Monday, December 25, 2006

She Felt Finely, Instead - Laura Bush: I Never Felt Bad

(CBS News) WASHINGTON First lady Laura Bush suffered no ill effects from the cancerous growth on her leg and that is why it was never revealed to the public, she told CBS News chief Washington correspondent Bob Schieffer in an exclusive interview.

"I never felt badly," Mrs. Bush said in an excerpt of the interview (video) shown on CBS News' The Early Show.

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Anonymous said...

"I felt badly about it"

Is that grammatically incorrect?

Felt is a verb and "badly" is an adverb, no?

Unknown said...

From "Get it Write":
Here's a New Year's resolution you can keep: vow never again to confuse the adjective "bad" with the adverb "badly."

Which of these are correct?

1. Our stock performed badly last year.
2. Tim delegates badly.
3. We felt badly about our stock's performance last year.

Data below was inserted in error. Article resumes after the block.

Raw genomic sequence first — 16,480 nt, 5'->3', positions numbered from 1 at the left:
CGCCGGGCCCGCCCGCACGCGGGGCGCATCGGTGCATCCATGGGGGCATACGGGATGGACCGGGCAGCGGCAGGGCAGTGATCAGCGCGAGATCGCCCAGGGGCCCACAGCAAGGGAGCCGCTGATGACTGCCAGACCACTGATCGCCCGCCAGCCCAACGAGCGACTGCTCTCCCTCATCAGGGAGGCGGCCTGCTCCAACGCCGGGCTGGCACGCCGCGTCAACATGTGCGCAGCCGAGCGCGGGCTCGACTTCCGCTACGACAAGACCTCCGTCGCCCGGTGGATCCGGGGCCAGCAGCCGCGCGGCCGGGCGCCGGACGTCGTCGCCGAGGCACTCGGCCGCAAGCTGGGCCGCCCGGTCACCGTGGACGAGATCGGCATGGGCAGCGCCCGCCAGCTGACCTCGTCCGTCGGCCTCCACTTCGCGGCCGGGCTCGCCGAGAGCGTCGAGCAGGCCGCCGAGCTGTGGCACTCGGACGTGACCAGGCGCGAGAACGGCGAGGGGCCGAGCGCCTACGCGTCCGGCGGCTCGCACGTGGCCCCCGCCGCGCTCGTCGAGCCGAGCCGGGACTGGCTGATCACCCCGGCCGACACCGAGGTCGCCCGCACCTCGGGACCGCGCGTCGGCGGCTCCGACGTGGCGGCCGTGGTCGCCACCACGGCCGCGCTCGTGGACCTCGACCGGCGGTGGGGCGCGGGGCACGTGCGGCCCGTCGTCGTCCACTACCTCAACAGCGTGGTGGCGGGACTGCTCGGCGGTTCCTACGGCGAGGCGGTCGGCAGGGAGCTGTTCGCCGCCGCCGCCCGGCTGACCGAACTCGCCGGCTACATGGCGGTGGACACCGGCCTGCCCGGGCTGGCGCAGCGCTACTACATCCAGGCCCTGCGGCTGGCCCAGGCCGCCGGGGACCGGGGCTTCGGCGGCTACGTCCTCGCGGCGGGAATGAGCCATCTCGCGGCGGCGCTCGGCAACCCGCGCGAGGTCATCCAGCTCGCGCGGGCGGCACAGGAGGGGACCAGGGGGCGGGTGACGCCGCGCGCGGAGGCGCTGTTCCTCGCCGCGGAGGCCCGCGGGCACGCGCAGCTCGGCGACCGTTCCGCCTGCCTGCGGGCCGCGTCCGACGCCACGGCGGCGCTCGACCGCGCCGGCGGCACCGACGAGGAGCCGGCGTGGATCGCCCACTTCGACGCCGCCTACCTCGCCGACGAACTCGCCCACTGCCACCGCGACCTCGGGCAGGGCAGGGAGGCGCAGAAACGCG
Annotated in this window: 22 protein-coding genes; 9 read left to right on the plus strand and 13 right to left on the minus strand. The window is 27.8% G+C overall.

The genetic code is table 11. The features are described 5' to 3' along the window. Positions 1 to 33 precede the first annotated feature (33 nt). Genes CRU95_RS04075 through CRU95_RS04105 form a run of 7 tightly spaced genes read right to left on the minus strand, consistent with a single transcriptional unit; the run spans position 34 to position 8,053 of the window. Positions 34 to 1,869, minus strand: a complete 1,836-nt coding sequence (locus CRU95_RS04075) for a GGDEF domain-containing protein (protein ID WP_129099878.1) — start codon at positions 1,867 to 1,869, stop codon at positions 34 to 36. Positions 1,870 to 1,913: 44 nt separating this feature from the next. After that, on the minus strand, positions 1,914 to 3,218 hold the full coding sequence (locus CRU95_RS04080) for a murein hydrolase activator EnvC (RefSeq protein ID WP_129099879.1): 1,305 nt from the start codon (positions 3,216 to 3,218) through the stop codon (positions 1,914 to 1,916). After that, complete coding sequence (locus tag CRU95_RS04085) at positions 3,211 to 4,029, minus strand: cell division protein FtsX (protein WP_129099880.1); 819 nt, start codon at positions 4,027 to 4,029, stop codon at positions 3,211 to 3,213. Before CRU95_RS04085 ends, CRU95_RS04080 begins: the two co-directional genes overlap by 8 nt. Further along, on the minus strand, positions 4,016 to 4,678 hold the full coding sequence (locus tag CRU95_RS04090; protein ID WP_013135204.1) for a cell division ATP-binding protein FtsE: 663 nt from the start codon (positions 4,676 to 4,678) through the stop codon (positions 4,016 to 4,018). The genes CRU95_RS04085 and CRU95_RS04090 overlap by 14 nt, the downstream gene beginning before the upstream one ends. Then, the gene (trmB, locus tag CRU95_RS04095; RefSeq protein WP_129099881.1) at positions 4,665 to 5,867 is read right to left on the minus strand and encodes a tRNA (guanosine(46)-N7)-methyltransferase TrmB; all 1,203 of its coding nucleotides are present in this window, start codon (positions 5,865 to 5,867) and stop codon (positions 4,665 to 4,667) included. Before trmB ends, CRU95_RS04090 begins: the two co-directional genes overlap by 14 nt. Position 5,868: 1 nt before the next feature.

4. I feel badly about not calling sooner.
5. When I visited her in the hospital, she looked badly.

Only the first two are correct. Because "badly" is an adverb, it describes the manner in which an action is performed. In the first two sentences, "performing" and "delegating" are actions, so it is appropriate to use an adverb to describe HOW they are done.

In the last three sentences, "feeling" and "looking" are not actions but states of being. The correct word in each case would be "bad" because we are NOT describing the manner in which an action is being performed.

In sentences 3 and 4, since "feel" is not an action verb, we should use the adjective "bad" to describe the pronouns "we" and "I."

Allan Guthrie said...

"Badly is an adverb. So to say you feel badly would be saying that the mechanism which allows you to feel is broken." Harmony in KISS, KISS, BANG, BANG.

Unknown said...

Thanks, Al. I should have remembered that. A great movie, and an instructive line.